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Why 360 Feedback Systems Fail

28747453_sI am a believer that a good 360 feedback system and using it properly will add value to a leaders understanding of how he/she is doing. Of course, I bet that you are shaking your head, saying to yourself, “Steve, you are full of it.” Something like that.

To understand how a system should work, we need to focus on the past sins or failures in 360 feedback systems.

  • The Boss doesn’t get involved or discounts the program’s importance. 360 programs that get driven by HR without much attention from the boss are not effective. Whatever the boss gives importance to gets the attention of his/her reports. The boss has to be a believer that this stuff helps the team. Simple fact – the boss should be the one driving the system.
  • The 360 tool/questions are too vague. You can not fully understand performance if you are asking about how well the person is solving world hunger. You must have questions that will provide you with measurable results. Ask what you want to know (or maybe what you are afraid to now).

  • People offer comments that are personal in nature rather than constructive. Past bad experiences with providing feedback, makes this a true problem. Training should focus on providing meaningful professional constructive feedback. Either that or this is where you can insert your favorite Dilbert cartoon.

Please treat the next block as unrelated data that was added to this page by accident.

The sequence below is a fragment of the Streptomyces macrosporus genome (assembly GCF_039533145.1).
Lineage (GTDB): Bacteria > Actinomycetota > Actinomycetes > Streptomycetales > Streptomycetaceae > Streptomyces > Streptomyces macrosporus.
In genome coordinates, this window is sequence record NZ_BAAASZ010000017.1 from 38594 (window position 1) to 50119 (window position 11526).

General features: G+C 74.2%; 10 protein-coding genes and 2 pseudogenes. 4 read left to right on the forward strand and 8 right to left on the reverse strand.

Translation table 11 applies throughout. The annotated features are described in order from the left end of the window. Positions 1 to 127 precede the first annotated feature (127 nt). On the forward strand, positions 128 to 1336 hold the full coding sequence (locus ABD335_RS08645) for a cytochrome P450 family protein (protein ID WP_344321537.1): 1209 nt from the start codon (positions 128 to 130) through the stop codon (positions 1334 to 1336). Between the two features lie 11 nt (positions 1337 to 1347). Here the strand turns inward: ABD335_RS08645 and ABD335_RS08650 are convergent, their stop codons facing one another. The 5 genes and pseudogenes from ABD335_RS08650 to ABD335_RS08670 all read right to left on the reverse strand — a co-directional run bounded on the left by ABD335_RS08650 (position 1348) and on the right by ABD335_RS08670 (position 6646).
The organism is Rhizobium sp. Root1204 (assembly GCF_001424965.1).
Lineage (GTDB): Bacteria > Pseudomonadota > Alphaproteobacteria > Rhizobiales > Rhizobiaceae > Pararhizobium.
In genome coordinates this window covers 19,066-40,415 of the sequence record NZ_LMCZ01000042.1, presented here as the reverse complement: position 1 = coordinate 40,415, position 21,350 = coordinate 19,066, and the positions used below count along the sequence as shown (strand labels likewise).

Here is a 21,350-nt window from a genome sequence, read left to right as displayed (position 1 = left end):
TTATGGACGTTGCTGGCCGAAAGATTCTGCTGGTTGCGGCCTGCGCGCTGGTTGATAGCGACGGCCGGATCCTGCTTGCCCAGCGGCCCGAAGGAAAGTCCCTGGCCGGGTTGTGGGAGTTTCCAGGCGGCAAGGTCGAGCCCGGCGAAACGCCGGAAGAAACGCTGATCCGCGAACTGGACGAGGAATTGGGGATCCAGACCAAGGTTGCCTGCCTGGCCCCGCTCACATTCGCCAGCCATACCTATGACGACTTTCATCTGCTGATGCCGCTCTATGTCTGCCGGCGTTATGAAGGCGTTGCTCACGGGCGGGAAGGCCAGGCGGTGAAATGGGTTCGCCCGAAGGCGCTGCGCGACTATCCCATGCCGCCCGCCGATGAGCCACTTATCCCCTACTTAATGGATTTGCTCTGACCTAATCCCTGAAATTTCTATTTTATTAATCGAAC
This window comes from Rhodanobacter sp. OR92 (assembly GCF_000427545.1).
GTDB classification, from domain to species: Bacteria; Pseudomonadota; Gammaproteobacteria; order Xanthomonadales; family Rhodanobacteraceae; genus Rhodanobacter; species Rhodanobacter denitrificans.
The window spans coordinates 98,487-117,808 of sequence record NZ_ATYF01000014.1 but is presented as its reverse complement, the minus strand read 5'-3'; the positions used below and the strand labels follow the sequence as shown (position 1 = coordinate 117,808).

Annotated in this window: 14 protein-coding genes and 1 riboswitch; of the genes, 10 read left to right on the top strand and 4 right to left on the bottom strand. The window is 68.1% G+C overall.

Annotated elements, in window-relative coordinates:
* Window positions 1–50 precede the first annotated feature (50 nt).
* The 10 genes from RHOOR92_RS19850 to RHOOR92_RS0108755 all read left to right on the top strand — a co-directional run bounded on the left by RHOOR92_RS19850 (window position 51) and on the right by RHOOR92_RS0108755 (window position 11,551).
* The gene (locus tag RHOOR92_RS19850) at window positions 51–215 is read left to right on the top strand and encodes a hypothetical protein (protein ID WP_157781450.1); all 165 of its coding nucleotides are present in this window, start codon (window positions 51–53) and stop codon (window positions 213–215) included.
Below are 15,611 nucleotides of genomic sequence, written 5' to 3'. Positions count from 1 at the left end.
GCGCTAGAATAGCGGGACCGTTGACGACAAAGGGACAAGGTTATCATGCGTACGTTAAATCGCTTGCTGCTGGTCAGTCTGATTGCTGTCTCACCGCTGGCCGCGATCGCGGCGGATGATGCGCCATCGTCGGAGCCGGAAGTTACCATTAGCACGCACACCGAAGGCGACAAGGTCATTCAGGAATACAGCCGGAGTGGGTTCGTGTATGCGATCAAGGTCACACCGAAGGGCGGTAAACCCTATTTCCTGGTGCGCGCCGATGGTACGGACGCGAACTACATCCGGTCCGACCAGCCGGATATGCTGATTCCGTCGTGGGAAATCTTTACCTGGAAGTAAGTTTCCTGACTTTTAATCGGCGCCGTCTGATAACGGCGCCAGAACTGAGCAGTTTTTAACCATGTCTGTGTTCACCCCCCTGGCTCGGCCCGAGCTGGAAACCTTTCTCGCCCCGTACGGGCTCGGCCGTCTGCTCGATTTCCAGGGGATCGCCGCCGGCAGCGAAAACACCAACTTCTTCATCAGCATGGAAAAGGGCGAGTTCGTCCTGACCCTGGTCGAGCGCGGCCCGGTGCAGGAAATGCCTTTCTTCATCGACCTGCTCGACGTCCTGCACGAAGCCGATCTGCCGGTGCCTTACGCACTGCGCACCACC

• No plan is set following receiving the feedback. 360 data is only helpful to the extent that it gets acted upon and used. The majority of programs we see simply give the feedback and then it gets swiftly forgotten. No plan = no change in behavior. Once feedback is collected, a development plan should be one outcome of receiving the feedback. Next up – communicating and following up throughout the year. Do not just communicate the plan once and you’re done. This is a plan for the year – discuss it!

  • Lack of confidentiality. People who have never gone through the 360 process before are usually initially worried about how the data will be used and if it will remain confidential. You need to ensure you assure them up-front that it is a confidential process and won’t come back to haunt them at performance review time. I know it is somewhat easy to look at a comment and determine who wrote it. As a leader, you must focus on what needs to improve in you.

  • Forgetting the strengths and only focusing on weaknesses. This one was hard for me to finally get past. When folks are working on a development plan, it is normally focused on what they need to work on. Well, that is true, but we need to make sure that we as the group are taking advantage of strengths as well.

If you look at the pitfalls, you will see that they are fairly easy to overcome. It starts at the top! Just like setting the direction and plans for the organization. A strong 360 system is no different. If you want to include your team in assessing your skills and areas for improvement – you have to be willing to be open and lead by example.

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